The Front Page: How The New York Times bolsters anti-trans campaigns

This is not the first time the Times has normalized the othering and demonization of trans people.

It’s Friday, July 15th.

This month, The New York Times published a column by Pamela Paul that suggests trans people are to blame for threats against women (and trans people). Obviously, the group of people that cis women should be most concerned about aren’t trans people. (Hint: It’s the people intent on taking away your bodily autonomy.) Paul’s commentary normalizes transphobic rhetoric that causes serious harm. 

Notably, and unfortunately, this is not the first time the Times has normalized the othering and demonization of trans people, putting them at risk. 

For the last several years, explains ACLU Deputy Director for Transgender Justice Chase Strangio, the paper of record has regularly elevated and perpetuated transphobic views under the guise of objectivity. These stories and opinion pieces offer legitimacy to violence against trans people and serve as another example of powerful media that can negatively impact the mental health of young trans people.

Here’s a more straightforward connection: Another Times article was used as a source for anti-trans in Texas policy that advocates for investigating gender dysphoria as child abuse. 

Related: A bad op-ed is more than just a bad take

In response to the column’s entry as evidence, U.S. Rep. Rashida Tlaib released a petition that asks the Times to stop platforming hate and propaganda and start prioritizing trans writers and sources. 

As Juwan Holmes writes: “Mere visibility, especially in as large a landscape as media, is not the cure-all to issues facing non-cisgender journalists.” However, Holmes reports, hiring trans journalists is proven to improve coverage, and could be a meaningful first step for many newsrooms and opinion desks — the Times’ included.

— Holly Rosewood


A Bit More Media

Q&A: Gabe Schneider — For our latest Q&A, we spoke with one of our founders, Gabe Schneider, about The Objective’s origins, his introduction to journalism, and his hopes for the future. “I hope that we are making folks more comfortable in their criticism and in their media reporting, and …  talking about the injustices that they see in newsrooms.” 

News Nerd survey — To better understand changes within the journalism industry and the people within it, OpenNews has launched the 2022 News Nerd survey. Responses will be shared with the organization’s community in a census this fall. OpenNews will offer gift cards to three survey respondents.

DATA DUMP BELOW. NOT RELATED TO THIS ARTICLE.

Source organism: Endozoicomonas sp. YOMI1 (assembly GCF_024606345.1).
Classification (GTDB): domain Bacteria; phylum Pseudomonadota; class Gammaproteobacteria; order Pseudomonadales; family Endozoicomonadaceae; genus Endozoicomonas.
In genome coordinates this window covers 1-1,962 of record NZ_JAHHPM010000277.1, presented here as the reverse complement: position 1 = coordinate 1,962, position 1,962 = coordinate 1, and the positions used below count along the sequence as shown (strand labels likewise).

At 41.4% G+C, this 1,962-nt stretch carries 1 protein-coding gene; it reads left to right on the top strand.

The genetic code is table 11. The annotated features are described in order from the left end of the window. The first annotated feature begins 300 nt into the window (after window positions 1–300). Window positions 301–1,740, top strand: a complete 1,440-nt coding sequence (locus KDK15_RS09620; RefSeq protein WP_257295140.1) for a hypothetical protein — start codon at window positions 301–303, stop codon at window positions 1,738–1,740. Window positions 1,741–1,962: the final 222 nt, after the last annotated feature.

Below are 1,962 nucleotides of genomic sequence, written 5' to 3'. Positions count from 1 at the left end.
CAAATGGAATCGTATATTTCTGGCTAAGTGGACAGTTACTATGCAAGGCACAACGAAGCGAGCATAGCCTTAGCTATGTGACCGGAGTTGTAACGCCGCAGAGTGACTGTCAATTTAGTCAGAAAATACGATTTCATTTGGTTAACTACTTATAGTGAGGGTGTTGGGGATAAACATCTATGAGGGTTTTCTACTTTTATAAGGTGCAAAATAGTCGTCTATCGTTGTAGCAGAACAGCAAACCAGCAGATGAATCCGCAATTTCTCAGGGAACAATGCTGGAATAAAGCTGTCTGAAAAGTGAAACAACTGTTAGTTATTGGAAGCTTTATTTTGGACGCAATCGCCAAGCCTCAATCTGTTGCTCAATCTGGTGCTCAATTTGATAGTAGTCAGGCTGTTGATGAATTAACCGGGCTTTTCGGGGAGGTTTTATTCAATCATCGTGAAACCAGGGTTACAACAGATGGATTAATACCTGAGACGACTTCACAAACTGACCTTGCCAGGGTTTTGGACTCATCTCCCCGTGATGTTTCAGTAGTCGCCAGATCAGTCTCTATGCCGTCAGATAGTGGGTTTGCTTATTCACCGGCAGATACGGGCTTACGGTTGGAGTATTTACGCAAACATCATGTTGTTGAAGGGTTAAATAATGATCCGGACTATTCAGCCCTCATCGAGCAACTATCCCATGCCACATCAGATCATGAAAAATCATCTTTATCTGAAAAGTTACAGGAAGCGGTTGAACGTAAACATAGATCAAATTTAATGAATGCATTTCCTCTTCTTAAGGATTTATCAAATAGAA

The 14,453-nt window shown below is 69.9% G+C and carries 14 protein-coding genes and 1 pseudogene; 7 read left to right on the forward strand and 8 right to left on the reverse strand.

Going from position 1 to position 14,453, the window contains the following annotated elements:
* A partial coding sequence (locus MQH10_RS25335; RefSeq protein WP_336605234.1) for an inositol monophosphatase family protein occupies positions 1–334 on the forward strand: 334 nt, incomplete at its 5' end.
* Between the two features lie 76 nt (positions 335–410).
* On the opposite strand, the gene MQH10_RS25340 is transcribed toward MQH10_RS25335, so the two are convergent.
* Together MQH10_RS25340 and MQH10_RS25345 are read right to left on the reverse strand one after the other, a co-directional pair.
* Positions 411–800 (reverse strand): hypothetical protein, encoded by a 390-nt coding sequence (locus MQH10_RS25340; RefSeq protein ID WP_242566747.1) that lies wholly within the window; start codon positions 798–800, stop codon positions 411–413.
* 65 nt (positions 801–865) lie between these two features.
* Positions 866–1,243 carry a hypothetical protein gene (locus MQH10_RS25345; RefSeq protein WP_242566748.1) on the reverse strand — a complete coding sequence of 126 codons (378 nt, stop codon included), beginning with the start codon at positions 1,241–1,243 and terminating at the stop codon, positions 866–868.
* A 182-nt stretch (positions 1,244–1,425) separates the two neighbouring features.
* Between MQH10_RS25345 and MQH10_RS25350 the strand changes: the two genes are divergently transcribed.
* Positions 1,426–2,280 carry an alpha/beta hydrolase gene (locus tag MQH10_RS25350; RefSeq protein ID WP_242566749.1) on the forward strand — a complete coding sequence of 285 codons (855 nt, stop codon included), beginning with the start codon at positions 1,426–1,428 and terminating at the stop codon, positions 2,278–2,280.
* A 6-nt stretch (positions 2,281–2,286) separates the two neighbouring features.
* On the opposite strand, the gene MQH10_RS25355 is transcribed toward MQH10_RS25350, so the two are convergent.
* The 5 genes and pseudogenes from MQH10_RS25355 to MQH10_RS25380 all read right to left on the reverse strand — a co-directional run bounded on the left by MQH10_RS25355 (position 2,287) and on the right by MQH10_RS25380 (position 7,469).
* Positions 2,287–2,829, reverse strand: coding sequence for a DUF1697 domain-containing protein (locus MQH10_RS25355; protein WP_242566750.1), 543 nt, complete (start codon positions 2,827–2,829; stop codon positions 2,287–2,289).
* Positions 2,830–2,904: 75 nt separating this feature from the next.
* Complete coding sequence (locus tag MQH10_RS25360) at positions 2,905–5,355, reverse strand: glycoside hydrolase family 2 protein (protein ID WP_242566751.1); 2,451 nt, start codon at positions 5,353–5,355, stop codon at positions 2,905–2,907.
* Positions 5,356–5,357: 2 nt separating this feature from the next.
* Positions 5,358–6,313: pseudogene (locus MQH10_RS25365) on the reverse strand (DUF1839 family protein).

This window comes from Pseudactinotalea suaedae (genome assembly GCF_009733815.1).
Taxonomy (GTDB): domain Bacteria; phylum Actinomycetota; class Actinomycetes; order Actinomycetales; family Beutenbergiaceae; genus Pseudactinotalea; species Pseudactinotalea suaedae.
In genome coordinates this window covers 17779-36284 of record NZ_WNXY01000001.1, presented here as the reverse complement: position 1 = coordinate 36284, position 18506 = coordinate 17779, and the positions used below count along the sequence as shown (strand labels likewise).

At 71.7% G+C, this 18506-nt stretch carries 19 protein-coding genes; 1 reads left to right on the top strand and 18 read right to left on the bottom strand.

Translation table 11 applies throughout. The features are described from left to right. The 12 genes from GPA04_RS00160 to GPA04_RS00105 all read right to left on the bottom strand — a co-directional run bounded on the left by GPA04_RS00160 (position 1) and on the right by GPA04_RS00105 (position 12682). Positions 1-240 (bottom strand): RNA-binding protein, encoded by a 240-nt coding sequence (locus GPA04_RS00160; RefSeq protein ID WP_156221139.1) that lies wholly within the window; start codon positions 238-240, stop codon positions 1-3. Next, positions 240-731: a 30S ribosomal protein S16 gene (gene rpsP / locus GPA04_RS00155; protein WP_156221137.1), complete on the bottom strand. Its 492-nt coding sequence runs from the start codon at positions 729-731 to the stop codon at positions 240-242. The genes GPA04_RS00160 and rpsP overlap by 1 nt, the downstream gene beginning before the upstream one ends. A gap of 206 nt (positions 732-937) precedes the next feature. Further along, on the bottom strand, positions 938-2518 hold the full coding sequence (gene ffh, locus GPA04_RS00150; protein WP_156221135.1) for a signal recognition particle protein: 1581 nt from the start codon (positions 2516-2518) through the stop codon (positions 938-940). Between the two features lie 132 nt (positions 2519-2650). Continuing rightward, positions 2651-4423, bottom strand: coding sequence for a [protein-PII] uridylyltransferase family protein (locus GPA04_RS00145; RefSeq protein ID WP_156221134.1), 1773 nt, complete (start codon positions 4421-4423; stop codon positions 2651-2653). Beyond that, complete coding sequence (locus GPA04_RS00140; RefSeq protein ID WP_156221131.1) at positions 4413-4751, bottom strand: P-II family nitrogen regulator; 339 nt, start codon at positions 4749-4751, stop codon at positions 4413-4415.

“Countless other stories will never be told” — Abortion stories are only becoming more common, and journalists will need to challenge their longstanding beliefs to cover the issue appropriately, writes Nieman Lab’s Laura Hazard Owen. “If performing or receiving an abortion now counts as activism, well, then journalists will need to be okay quoting ‘activists,’ unless they only want to tell the anti-abortion movement’s side.”

AIR announces 2022 New Voices — The Association of Independents in Radio announced their 2022 class of New Voices, a group of 16 “underrepresented and early-career media makers.” Scholars, including Objective editor Janelle Salanga each receive a stipend and receive a wide range of support during the five-month program. Meet the New Voices here.

Gannett reviews employee feedback — Following a flood of criticism regarding its social media policy and response to the Roe v. Wade overturn, Gannett is allegedly reviewing employee feedback, reports Digiday. In an email sent on June 24, the company told staffers to refrain from taking a political stance and to report colleagues for related behavior.

Language, Please — This week, Vox Media launched “Language, Please,” a wide-ranging resource complete with style guides, an inclusivity reader directory, and editorial tools. Style guidance is organized into six categories, from Gender and Sexuality to Race and Ethnicity. As the name suggests, the creators are open to audience input on the living resource.


Stay Up To Date 

5 days until … Live With The 19th: Securing Disability Rights. U.S. Senator Tammy Duckworth, American Association of People with Disabilities president Maria Town, and The 19th’s Sara Luterman join this virtual event.

11 days until … Black in the Newsroom. This documentary screening and panel discussion takes place in Morgantown, West Virginia, and is co-hosted by Media 2070 and 100 Days in Appalachia, among several other partners.

12 days until … the 2022 National AAJA Convention. ($$$) This year, after back-to-back virtual conventions, attendees will meet in Los Angeles. Registration ends tomorrow (Saturday, July 16).

19 days until … the 2022 NABJ-NAHJ Convention and Career Fair. ($$$) Pre-registration for this year’s conference, held in Las Vegas, closes today.

What else should we feature? You tell us. Send an email to [email protected].


A few more resources

Looking for a job? Here are a few places to look: INN | ONA | JournalismJobs.com | 10 Jobs and a Dog | NABJ | AAJA | NAHJ | NLGJA | @WritersofColor | MEO Jobs | Freelance Journalist Rates | Source Jobs | Opportunities of the Week ($)   

How about a style guide? Trans Journalist Association | Diversity Style Guide | Tribal Nations Media Guide | NABJ Style Guide | Disability Language Style Guide | AAJA Guide to Covering Asian Pacific America | NAHJ Cultural Competence Handbook |  SPJ Race & Gender Hotline | AMEJA Media Resource Guide | The Press in Prison

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We’ll have more for you soon. 

This issue is by Holly Rosewood with editing by Curtis Yee.

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